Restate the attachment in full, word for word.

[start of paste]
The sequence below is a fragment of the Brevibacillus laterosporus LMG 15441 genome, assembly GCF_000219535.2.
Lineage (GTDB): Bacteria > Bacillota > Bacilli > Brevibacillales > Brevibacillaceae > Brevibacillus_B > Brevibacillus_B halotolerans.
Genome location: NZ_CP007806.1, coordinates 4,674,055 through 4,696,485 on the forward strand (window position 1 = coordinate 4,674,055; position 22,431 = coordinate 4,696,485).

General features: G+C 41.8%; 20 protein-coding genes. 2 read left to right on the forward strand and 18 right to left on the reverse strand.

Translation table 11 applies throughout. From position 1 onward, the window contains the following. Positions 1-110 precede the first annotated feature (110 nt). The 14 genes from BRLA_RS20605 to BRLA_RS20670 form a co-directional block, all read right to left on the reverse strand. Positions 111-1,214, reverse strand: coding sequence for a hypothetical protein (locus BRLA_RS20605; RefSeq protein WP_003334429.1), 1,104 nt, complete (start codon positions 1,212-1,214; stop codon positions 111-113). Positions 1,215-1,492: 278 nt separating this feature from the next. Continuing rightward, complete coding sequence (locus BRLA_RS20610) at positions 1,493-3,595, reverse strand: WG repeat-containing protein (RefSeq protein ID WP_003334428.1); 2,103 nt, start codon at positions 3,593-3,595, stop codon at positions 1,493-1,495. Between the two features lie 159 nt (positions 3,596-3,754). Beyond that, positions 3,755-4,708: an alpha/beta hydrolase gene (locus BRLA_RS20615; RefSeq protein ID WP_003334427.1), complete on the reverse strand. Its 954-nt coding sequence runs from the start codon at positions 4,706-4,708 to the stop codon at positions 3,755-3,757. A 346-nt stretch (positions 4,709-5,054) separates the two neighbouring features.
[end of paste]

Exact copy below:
The sequence below is a fragment of the Brevibacillus laterosporus LMG 15441 genome, assembly GCF_000219535.2.
Lineage (GTDB): Bacteria > Bacillota > Bacilli > Brevibacillales > Brevibacillaceae > Brevibacillus_B > Brevibacillus_B halotolerans.
Genome location: NZ_CP007806.1, coordinates 4,674,055 through 4,696,485 on the forward strand (window position 1 = coordinate 4,674,055; position 22,431 = coordinate 4,696,485).

General features: G+C 41.8%; 20 protein-coding genes. 2 read left to right on the forward strand and 18 right to left on the reverse strand.

Translation table 11 applies throughout. From position 1 onward, the window contains the following. Positions 1-110 precede the first annotated feature (110 nt). The 14 genes from BRLA_RS20605 to BRLA_RS20670 form a co-directional block, all read right to left on the reverse strand. Positions 111-1,214, reverse strand: coding sequence for a hypothetical protein (locus BRLA_RS20605; RefSeq protein WP_003334429.1), 1,104 nt, complete (start codon positions 1,212-1,214; stop codon positions 111-113). Positions 1,215-1,492: 278 nt separating this feature from the next. Continuing rightward, complete coding sequence (locus BRLA_RS20610) at positions 1,493-3,595, reverse strand: WG repeat-containing protein (RefSeq protein ID WP_003334428.1); 2,103 nt, start codon at positions 3,593-3,595, stop codon at positions 1,493-1,495. Between the two features lie 159 nt (positions 3,596-3,754). Beyond that, positions 3,755-4,708: an alpha/beta hydrolase gene (locus BRLA_RS20615; RefSeq protein ID WP_003334427.1), complete on the reverse strand. Its 954-nt coding sequence runs from the start codon at positions 4,706-4,708 to the stop codon at positions 3,755-3,757. A 346-nt stretch (positions 4,709-5,054) separates the two neighbouring features.